With respect to Count I, the State introduced the following evidence through the testimony of Agent Lauck: Lauck met with Mike Burke and Gus Skurdal and "fronted" the money for the drug purchase. He went to appellant's home to pick up the methamphetamine, and only appellant was there. Appellant told Lauck that her husband had acquired the methamphetamine and that it was of good quality. Appellant seemed afraid that Officer Lauck would be upset because the methamphetamine was not at the house at that time. At her own suggestion, she accompanied Lauck on a search for her husband; and, while on that search, she actively tried to find him. She continually reassured Lauck that the methamphetamine had been obtained and that he could get it from Mike Burke as soon as they found him. At this point in Lauck's testimony the trial court correctly admitted the first tape. The testimony supported an inference that an understanding existed between appellant and her husband, the understanding being that appellant would assist in delivering the methamphetamine. Her active assistance satisfied the overt-act requirement.

With respect to Count II, Lauck testified that on May 22, after agreeing to purchase two and one-half grams of methamphetamine from Gus Skurdal for $200, Lauck went to appellant's residence where he and appellant consummated the transaction on the same terms he had discussed with Skurdal. At this point the trial court admitted the second tape. This ruling was also correct, as the evidence supported an inference that appellant and Gus Skurdal agreed or understood that appellant would deliver the methamphetamine to Lauck. The delivery satisfied the overt-act requirement. The tapes were properly admitted.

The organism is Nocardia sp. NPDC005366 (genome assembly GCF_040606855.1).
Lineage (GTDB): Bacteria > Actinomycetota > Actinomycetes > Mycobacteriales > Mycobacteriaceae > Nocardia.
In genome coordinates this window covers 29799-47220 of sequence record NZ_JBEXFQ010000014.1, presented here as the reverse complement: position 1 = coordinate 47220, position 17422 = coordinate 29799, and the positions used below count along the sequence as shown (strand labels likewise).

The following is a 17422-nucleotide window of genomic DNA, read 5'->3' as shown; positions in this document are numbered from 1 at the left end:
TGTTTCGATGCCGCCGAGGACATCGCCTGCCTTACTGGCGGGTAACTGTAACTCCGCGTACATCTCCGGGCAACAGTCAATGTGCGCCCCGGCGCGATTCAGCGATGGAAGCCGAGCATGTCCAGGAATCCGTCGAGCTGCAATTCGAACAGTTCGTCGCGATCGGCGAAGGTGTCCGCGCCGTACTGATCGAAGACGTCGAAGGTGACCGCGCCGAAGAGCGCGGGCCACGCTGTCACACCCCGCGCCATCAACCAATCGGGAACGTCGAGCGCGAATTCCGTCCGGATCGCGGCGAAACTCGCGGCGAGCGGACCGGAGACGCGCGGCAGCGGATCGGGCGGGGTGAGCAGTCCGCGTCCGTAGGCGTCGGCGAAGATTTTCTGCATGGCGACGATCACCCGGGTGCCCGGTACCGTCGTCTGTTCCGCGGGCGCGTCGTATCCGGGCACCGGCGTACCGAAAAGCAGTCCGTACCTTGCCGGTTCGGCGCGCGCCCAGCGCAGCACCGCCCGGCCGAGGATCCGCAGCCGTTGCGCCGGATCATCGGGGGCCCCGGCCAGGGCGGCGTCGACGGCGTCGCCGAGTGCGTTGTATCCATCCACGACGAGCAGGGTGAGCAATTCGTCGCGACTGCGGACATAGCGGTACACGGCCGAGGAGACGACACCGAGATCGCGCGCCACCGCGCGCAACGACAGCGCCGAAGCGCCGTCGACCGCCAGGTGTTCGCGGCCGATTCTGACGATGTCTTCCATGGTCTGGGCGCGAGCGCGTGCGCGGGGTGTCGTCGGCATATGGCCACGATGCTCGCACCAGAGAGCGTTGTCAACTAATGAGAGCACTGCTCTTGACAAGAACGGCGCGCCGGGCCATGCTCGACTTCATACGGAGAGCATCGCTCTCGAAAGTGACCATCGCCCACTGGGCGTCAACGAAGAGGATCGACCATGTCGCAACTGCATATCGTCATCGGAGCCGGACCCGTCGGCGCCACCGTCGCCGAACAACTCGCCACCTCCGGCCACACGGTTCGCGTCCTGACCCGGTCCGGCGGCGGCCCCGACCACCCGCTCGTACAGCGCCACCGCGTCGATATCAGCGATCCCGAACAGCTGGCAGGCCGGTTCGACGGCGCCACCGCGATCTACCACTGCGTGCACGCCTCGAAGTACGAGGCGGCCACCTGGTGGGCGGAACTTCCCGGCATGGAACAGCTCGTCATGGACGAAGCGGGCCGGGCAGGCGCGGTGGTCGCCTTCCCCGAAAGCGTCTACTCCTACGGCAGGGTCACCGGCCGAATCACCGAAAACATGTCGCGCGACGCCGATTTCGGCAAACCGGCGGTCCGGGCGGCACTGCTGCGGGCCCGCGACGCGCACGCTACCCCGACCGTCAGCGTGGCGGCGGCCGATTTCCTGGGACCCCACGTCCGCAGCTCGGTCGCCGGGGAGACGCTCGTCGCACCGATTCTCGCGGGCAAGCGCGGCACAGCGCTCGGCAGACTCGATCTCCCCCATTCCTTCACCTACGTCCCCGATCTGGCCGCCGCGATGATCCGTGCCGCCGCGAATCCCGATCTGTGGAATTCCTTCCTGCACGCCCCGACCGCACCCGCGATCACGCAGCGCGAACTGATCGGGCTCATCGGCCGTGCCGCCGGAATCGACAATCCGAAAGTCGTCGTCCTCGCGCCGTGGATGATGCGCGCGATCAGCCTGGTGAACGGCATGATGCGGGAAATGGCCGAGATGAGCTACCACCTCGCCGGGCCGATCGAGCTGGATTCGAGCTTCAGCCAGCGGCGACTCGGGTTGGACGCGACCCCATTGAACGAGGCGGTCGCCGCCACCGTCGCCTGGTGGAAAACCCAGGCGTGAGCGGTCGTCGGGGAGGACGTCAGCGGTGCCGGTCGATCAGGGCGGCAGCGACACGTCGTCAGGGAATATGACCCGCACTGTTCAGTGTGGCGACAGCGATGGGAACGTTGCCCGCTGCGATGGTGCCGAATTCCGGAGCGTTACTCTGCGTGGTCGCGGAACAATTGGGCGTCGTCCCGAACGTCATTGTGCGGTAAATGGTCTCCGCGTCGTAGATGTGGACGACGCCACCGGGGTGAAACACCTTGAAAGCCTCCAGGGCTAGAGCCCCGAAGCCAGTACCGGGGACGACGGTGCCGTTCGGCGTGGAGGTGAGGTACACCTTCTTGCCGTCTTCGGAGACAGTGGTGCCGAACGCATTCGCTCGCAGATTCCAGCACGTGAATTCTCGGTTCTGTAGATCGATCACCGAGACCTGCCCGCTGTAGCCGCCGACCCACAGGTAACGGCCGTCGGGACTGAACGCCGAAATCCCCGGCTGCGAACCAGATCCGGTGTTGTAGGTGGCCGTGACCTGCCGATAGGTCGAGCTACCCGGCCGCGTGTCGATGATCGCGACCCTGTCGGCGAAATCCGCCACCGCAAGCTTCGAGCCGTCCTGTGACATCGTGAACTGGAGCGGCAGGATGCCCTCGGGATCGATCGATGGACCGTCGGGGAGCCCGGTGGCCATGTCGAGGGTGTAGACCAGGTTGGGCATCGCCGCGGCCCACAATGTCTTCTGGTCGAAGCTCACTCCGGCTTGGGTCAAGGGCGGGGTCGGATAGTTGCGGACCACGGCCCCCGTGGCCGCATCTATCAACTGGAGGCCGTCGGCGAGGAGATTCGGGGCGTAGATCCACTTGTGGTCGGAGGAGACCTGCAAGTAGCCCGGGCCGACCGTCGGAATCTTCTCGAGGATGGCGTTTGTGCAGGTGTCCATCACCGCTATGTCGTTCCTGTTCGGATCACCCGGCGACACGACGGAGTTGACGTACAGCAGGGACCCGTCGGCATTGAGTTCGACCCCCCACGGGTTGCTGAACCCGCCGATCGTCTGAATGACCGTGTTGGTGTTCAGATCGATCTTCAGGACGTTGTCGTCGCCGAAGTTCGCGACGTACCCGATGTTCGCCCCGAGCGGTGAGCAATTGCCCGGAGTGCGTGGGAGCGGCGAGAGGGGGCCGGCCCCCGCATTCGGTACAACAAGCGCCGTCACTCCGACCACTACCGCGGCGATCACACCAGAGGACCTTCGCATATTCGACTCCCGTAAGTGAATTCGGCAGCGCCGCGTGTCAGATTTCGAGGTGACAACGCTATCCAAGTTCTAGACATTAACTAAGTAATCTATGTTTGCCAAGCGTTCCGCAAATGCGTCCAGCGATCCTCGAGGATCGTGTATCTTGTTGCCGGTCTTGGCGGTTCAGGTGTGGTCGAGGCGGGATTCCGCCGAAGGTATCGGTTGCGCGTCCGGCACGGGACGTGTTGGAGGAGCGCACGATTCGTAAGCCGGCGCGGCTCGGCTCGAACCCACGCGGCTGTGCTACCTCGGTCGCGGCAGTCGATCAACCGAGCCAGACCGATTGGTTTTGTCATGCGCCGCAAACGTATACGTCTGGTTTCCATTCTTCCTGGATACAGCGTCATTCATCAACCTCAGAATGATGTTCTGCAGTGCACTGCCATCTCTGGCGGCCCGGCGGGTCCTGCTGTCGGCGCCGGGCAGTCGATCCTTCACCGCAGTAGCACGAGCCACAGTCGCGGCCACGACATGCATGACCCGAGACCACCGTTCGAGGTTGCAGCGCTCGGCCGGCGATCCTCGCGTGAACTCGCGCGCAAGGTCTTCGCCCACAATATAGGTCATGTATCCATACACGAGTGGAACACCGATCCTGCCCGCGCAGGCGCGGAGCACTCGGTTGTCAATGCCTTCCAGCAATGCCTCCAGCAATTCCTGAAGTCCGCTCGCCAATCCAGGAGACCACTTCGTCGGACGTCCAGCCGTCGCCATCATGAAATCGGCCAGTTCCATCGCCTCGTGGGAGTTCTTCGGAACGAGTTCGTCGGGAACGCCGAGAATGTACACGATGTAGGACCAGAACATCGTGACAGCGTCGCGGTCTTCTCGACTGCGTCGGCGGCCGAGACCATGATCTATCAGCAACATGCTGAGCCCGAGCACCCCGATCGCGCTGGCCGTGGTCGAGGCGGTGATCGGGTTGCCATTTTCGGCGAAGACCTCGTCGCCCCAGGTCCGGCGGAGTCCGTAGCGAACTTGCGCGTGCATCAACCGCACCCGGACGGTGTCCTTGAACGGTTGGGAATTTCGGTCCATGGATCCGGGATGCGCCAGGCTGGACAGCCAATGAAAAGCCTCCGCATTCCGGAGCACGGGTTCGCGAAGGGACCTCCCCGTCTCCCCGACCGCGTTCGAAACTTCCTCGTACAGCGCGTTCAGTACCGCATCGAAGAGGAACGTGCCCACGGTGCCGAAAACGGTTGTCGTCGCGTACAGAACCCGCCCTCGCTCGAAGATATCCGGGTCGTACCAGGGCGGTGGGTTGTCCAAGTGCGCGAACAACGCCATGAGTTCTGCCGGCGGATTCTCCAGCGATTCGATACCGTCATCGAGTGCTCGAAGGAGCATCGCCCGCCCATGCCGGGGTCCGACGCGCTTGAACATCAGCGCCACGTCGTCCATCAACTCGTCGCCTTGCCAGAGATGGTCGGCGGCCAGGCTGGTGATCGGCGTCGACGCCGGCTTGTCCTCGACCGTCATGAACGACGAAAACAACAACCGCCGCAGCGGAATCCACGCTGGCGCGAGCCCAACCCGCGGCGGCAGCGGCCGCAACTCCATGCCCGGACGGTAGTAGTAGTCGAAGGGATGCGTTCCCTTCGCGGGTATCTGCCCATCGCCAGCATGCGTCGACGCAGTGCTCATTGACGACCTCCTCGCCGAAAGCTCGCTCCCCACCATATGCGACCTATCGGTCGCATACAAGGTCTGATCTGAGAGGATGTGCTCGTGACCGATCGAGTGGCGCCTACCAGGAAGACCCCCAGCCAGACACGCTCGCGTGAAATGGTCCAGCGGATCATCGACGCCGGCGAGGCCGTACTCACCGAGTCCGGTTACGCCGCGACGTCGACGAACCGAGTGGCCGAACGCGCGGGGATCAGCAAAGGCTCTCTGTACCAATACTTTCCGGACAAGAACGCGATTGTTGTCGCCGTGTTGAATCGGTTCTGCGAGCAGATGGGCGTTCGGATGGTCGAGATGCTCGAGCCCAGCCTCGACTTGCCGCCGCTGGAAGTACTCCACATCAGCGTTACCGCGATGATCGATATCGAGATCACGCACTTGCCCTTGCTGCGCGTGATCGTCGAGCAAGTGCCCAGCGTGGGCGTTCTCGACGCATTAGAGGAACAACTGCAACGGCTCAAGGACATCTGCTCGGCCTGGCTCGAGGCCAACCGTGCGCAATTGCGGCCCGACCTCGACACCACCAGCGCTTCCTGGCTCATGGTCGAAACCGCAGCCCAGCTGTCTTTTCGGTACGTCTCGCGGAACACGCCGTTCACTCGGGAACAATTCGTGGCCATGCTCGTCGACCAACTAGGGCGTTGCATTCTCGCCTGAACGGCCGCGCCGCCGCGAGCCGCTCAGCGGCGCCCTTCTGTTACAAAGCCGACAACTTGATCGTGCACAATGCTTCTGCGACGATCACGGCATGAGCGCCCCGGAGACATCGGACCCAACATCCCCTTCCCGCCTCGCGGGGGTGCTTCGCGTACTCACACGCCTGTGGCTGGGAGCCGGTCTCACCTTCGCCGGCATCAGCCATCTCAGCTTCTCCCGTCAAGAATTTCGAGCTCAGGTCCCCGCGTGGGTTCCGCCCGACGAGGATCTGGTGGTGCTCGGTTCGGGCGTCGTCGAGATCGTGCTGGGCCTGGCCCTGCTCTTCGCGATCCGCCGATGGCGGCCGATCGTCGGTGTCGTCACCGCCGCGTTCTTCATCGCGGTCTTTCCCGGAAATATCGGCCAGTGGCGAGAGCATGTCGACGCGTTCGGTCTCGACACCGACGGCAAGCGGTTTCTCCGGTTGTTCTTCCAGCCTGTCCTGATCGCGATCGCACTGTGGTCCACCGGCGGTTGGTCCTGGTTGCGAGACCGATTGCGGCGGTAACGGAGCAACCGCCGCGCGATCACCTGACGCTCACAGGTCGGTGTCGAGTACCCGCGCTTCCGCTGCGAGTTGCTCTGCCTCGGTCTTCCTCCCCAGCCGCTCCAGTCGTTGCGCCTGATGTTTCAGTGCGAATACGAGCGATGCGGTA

In his cross-examination of appellant, the prosecutor sought to establish that appellant

was a drug user and that drugs were often present in her home. At one point during his questioning of appellant, the following exchange occurred

"Q. Okay. From June 6th to June 26th, you had friends over and you used drugs inside that trailer?

"A. No, I did not.

"Q. Well, weren't you in bed with that man right back there when you were arrested and he had drugs?"

Defense counsel immediately objected, approached the bench, and asked for a mistrial:

"MR. WEERTS: I'd ask for a mistrial now. I think bringing up what Mr. Murray just did has totally ruined this case. She cannot get a fair trial, and I think that we must have a mistrial at this point. Bringing up the fact that s...